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Why Japanese RPGs Suck

Using strategy to win battles is great, but why is it always this: cast ice spells at the red enemies, shoot fire spells at anything made out of ice and use lightning on anyone whose name ends in "The Robot." If a villain could somehow create a robot that has the ability to not explode after rubbing its socks on the carpet and touching a doorknob, I wouldn't have a chance. JRPGs need to get rid of the idea that it makes a difference if your sword is warm or cold, and that smashing a giant crab with a big block of ice is going to make it any less dead than zapping it with lighting.

Quick fix: Start thinking of spells that aren't powered with colored mana or named with made-up suffixes.

In a perfect world: Pretty much any spell with the suffix "-exploder" is guaranteed to be a winner. Head-exploder, brain-exploder, eyeball-exploder, butt-exploder; each of these spells is better than the last and has nothing to do with any kind of elemental attack. Given the choice between learning a big fireball spell and the ability to even very slightly explode butts, I think the choice is obvious.

Worst offenders: Ice spells.

Watch this video and ask, is it really the sudden onset of cold weather that's doing damage or is it the physical ramifications of being impaled on a gigantic column of ice?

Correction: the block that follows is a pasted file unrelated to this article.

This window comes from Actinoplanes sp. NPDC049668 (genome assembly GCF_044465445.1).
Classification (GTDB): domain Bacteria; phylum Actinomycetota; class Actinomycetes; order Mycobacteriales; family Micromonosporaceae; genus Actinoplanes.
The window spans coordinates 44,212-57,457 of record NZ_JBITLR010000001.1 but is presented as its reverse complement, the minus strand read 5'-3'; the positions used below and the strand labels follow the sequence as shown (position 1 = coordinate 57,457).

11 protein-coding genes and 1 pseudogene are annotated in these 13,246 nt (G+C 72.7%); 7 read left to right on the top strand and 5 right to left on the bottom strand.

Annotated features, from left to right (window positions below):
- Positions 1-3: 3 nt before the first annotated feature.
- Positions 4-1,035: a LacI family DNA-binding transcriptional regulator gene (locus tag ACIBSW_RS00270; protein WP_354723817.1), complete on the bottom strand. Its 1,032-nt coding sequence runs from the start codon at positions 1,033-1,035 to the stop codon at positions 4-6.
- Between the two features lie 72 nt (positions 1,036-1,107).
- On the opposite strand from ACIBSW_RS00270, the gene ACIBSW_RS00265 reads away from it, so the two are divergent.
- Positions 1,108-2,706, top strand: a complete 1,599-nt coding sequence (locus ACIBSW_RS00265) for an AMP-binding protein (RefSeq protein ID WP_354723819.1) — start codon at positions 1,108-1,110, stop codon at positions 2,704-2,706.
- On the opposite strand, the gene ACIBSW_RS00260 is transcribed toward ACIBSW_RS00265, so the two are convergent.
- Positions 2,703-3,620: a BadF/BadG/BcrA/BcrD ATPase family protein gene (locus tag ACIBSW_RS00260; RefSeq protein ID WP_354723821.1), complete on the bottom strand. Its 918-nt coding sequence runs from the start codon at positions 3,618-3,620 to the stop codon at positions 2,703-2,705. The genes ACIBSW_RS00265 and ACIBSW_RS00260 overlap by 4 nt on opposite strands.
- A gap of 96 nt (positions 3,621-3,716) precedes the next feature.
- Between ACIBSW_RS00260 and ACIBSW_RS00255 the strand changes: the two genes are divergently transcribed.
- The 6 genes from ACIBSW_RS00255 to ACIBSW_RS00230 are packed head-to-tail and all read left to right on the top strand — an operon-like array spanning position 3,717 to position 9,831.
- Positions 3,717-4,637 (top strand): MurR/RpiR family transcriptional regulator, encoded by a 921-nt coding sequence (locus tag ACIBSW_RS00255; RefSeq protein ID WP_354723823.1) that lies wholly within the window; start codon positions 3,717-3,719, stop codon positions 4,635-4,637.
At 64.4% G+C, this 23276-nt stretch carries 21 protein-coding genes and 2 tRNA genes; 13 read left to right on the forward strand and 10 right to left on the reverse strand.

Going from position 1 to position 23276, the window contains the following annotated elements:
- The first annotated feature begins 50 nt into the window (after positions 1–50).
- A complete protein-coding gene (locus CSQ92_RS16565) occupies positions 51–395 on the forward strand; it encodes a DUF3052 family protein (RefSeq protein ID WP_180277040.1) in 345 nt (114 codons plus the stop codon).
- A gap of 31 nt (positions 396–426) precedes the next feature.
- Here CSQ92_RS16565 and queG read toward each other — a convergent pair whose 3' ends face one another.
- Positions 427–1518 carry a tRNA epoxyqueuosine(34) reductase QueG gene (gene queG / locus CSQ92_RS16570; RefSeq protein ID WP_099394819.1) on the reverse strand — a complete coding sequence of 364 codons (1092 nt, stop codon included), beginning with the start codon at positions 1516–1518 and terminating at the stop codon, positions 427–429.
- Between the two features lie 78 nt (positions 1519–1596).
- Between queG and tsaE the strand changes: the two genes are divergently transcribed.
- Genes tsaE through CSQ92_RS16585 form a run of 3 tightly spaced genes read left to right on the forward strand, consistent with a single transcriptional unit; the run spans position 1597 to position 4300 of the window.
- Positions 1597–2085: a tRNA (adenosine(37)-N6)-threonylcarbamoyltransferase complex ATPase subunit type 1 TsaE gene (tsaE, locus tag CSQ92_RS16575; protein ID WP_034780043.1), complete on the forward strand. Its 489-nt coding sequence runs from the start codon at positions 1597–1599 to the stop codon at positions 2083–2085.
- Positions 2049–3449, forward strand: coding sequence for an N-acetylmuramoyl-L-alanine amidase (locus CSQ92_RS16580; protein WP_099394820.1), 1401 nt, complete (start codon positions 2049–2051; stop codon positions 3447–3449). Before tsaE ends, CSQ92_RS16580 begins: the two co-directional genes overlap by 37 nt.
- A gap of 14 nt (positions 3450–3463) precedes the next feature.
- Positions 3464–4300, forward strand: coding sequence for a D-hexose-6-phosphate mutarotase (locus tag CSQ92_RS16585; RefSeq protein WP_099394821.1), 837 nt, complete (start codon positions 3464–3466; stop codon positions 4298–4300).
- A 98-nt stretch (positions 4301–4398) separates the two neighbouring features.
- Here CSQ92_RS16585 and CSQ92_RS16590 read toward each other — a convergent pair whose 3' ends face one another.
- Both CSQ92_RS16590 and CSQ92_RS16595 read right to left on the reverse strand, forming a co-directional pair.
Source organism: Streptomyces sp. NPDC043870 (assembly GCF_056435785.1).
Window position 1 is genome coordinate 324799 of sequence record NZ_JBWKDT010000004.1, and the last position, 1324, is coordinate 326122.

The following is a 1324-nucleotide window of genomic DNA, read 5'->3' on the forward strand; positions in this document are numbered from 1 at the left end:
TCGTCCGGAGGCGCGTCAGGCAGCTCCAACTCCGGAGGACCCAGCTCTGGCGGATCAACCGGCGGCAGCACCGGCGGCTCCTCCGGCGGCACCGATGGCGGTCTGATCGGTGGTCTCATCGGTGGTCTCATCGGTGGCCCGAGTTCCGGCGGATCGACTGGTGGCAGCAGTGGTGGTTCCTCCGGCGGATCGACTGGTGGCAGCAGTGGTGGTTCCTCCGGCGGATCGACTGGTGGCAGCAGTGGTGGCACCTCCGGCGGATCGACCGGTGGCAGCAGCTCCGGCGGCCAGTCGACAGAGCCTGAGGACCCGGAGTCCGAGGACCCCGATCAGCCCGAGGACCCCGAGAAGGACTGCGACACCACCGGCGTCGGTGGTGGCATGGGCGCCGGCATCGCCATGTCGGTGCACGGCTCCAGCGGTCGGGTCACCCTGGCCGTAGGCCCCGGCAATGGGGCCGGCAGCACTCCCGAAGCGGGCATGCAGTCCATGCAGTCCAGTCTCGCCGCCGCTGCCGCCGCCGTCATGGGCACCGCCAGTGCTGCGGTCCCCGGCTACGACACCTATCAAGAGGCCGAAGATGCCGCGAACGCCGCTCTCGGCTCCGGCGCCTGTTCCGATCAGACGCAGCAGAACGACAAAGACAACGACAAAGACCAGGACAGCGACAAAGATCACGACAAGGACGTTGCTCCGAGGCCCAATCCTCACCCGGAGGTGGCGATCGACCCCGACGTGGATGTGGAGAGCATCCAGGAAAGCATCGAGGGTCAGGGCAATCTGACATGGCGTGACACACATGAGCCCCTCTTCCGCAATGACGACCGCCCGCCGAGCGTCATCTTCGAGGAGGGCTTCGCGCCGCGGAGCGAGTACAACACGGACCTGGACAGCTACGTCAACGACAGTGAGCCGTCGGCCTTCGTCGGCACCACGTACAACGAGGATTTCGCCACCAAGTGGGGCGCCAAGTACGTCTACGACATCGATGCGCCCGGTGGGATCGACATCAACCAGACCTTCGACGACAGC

Just because you can't see a 100-foot bone dragon, doesn't mean that there isn't one three steps in front of you, poised to poof into existence and immediately chomp your face off. Random encounters are a feature that date back to when RPGs were written for technologically primitive game systems. Today's consoles and PCs are powerful enough to render enemies while also showing the rest of the world at the same time. To keep up with steadily advancing technology, since its creation, the JRPG random-encounter system has been tweaked and carefully molded in no ways at all.

Quick fix: Just drop the whole concept of snapping into "battle mode" and out of… "regular mode?" Games that take place in a world with consistent laws of physics and clearly established rules of invisibility tend to make more sense than other games.

Above: There is nothing in this screen

In a perfect world: Let's get some on-screen enemies that actually ambush you. After all, if they're just sitting around a dungeon, waiting for heroes to walk by, they've probably cooked up some well-planned ambushes with all that free time. I'd love to see a game that not only gets rid of the jumps into "battle mode," but pits you against enemies who actually move and hide in clever and realistic ways.

Worst offenders: Every Final Fantasy game prior to FFXI. This is so ingrained into the series that FF is actually known for the random encounters.